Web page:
Hollywood then and now book
Hollywood: Then & Now « HOLLYWOODLANDThis exhibition also marks the ten-year anniversary of Gagosian Beverly Hills. Perhaps the most well known of these books is Every Building on the Sunset Strip , published in , which shows a famous stretch along Sunset Boulevard in Los Angeles. In , Ruscha followed the same procedure, this time documenting Hollywood Boulevard, producing two continuous panoramic views of the north and south sides of the street. Loading a continuous strip of black-and-white 35mm film into his motor-drive Nikon F2 and then mounting it on a tripod in the bed of a pickup truck, Ruscha drove back and forth across the entire length of the street, shooting it frame by frame. The negatives were developed, but never published. In , the artist reshot Hollywood Boulevard.
Hollywood Then & Now
‘The Last Tycoon’ Examines Hollywood Then, and Now
A perfect, souvenir-size Then and Now featuring all the best-known tourist locations from Los Angeles, with a number of vintage color photos. Using archive photos paired with their modern equivalent, Los Angeles Then and Now charts the development of the city from the days of orange groves and melon patches and isolated Spanish mission buildings to the staggering metropolis it is today. With a background in the movie business, Rosemary Lord interlaces the arrival of the Hollywood era and the growth of the city she has lived in for twenty-five years. Since its original publication in , Los Angeles Then and Now has been rephotographed, revised with new content, and completely redesigned. This new compact gift edition includes exclusive matchups. Rosemary Lord has spent more than twenty years working in Los Angeles, acting in theater, films, and television, as well as working as a senior publicist for Columbia Pictures. She has written for a variety of high-profile magazines in the U.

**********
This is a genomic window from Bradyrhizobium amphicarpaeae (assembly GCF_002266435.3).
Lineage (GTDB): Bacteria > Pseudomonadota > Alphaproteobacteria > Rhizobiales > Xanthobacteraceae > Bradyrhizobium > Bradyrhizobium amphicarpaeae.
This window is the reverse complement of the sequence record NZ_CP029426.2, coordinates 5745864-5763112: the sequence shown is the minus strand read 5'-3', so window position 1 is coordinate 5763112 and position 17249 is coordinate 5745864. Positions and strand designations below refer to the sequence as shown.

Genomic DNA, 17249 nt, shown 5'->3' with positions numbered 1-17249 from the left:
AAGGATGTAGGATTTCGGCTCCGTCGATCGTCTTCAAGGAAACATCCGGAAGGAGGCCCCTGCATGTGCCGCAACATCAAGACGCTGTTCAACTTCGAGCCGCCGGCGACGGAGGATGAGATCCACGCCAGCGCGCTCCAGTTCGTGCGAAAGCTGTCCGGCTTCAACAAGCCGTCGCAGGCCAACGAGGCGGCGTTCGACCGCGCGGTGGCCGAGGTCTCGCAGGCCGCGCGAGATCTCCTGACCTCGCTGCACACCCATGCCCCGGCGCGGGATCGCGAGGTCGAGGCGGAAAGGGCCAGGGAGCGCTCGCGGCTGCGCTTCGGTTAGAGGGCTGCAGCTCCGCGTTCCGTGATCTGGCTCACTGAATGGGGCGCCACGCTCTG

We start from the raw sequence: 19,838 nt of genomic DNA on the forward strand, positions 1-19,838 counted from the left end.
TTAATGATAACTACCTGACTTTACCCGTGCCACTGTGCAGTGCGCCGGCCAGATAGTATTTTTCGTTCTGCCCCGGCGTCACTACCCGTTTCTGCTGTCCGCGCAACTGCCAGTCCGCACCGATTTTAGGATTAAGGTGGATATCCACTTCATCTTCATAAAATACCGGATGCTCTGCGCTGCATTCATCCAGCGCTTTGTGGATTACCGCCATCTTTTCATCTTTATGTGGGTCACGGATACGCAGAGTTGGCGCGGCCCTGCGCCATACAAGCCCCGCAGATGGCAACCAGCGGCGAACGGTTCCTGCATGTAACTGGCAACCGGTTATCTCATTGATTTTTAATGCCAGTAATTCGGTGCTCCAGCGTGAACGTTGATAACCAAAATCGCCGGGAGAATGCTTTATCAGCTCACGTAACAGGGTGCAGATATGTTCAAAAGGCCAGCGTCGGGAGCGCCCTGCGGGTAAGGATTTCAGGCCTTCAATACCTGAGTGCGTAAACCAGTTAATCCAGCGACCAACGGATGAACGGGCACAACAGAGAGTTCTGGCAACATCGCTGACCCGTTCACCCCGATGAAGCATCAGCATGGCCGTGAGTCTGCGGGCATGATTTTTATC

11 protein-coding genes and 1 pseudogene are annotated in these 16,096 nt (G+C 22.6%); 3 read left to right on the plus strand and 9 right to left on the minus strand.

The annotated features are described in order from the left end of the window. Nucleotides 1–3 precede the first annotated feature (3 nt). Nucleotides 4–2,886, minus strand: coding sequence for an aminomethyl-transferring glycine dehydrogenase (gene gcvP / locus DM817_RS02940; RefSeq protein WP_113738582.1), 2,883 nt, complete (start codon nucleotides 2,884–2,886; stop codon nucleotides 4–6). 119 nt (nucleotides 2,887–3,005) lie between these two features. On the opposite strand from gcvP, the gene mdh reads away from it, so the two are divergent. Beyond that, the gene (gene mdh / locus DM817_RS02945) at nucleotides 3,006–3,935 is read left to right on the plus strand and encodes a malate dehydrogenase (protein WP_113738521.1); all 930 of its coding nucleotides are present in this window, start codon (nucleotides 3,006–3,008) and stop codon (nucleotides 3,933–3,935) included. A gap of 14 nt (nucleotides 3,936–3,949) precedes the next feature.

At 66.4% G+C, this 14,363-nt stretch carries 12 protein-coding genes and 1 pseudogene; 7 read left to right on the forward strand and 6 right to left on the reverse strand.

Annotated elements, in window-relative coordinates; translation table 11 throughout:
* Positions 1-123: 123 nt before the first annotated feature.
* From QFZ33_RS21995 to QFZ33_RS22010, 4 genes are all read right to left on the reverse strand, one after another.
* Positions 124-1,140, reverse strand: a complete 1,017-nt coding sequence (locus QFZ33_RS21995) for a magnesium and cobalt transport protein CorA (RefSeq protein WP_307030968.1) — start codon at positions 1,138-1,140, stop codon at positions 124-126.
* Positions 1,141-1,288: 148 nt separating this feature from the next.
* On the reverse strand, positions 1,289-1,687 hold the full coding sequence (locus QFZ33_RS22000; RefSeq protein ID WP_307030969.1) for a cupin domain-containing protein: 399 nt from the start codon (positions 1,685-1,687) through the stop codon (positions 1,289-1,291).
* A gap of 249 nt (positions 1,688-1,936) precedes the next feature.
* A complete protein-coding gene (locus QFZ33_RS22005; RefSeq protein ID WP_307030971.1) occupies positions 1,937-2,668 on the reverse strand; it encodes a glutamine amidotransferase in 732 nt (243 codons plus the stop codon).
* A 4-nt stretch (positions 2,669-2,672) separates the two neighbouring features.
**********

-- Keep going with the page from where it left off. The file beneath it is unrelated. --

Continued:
Los Angeles in the s and 70s was the pop culture capital of the world—a movie factory, a music factory, a dream factory. She was naked; he was not. The photograph made her an instant icon of art and sex. Babitz spent the rest of the decade rocking and rolling on the Sunset Strip, honing her notoriety. There were the album covers she designed: for Buffalo Springfield and the Byrds, to name but a few. Then, at nearly thirty, her It girl days numbered, Babitz was discovered—as a writer—by Joan Didion.